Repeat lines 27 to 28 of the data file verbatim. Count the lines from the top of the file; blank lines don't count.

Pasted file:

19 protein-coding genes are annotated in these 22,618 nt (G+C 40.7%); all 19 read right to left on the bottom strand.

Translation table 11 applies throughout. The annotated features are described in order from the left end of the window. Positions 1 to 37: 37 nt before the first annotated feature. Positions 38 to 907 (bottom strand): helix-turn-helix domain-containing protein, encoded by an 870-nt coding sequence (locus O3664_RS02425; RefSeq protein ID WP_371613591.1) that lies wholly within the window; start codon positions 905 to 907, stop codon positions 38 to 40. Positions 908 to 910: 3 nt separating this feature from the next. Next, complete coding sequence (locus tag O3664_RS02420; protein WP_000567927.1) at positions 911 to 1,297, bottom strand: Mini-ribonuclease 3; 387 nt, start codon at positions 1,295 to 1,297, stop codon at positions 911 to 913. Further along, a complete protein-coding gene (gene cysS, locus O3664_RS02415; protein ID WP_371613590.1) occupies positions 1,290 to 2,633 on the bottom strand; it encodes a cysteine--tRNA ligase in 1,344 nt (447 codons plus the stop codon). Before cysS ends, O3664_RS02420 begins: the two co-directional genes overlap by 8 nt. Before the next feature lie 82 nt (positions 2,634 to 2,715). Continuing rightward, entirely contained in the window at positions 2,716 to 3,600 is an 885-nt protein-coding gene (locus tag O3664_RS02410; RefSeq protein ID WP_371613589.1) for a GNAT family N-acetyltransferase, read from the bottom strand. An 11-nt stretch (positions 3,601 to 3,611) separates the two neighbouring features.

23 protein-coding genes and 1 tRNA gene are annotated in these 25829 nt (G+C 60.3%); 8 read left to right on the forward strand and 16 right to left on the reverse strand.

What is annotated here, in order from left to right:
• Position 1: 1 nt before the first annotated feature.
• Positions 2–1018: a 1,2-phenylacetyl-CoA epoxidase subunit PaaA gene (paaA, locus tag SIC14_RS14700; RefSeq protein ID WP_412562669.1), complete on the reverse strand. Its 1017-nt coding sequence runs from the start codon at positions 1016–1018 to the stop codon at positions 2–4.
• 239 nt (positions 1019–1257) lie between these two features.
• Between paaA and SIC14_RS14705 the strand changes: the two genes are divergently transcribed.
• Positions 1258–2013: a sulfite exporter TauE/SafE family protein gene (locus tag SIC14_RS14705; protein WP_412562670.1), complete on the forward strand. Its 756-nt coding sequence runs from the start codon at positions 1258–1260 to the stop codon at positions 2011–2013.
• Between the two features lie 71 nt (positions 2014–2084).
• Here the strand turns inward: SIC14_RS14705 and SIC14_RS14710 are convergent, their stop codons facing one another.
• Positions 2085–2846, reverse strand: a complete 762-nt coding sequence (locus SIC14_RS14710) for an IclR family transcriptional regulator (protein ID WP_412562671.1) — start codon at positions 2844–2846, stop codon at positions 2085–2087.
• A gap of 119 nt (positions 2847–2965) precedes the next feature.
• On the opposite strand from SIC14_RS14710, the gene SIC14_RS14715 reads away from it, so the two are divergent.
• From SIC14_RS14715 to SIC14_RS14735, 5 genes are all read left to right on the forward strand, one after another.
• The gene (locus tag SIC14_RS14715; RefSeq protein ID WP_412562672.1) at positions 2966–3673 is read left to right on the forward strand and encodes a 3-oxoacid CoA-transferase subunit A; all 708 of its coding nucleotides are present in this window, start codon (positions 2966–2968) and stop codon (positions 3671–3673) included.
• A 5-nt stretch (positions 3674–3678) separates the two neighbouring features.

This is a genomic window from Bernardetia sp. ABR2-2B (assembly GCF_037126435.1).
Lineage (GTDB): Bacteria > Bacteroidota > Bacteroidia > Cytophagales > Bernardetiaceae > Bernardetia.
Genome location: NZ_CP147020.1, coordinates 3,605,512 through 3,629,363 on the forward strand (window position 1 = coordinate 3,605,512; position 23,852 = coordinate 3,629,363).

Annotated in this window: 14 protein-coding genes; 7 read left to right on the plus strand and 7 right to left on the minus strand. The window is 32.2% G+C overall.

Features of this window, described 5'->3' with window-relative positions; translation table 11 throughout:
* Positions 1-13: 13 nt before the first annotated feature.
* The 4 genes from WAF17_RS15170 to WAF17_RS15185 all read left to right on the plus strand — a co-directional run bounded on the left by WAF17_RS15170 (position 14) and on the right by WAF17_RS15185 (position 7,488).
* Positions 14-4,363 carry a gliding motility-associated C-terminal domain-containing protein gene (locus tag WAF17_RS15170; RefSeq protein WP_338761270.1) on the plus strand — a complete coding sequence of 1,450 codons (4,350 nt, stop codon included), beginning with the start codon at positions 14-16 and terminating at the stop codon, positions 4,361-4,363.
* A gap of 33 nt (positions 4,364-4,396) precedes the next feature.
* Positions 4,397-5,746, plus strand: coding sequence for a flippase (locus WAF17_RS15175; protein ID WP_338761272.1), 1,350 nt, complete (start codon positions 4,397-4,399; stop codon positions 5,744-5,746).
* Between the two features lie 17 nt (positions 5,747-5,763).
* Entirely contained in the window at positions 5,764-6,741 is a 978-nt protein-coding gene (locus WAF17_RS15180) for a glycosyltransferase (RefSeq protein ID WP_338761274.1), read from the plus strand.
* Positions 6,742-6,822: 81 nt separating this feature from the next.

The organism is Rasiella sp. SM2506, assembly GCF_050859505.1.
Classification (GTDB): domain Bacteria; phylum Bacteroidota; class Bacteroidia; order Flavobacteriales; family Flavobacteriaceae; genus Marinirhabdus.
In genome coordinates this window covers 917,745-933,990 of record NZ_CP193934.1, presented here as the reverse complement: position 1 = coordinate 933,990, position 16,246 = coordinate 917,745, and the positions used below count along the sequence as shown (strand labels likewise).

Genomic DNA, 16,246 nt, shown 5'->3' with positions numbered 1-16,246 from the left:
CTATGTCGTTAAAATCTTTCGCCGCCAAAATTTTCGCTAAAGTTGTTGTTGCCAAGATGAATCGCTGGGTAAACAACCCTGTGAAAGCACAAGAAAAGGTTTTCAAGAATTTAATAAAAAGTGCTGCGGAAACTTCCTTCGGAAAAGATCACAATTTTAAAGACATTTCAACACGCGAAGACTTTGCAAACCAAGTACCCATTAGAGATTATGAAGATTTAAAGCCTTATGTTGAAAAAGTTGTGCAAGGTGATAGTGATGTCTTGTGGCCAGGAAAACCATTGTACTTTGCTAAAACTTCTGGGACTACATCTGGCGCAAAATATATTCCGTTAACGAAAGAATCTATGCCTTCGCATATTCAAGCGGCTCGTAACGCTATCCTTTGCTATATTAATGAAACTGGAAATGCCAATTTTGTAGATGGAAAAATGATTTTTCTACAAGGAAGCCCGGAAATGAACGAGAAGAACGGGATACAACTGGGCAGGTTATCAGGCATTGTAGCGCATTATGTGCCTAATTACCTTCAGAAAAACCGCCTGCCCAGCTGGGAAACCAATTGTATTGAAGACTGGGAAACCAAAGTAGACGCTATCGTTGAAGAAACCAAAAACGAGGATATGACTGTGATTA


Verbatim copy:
* Positions 4,397-5,746, plus strand: coding sequence for a flippase (locus WAF17_RS15175; protein ID WP_338761272.1), 1,350 nt, complete (start codon positions 4,397-4,399; stop codon positions 5,744-5,746).
* Between the two features lie 17 nt (positions 5,747-5,763).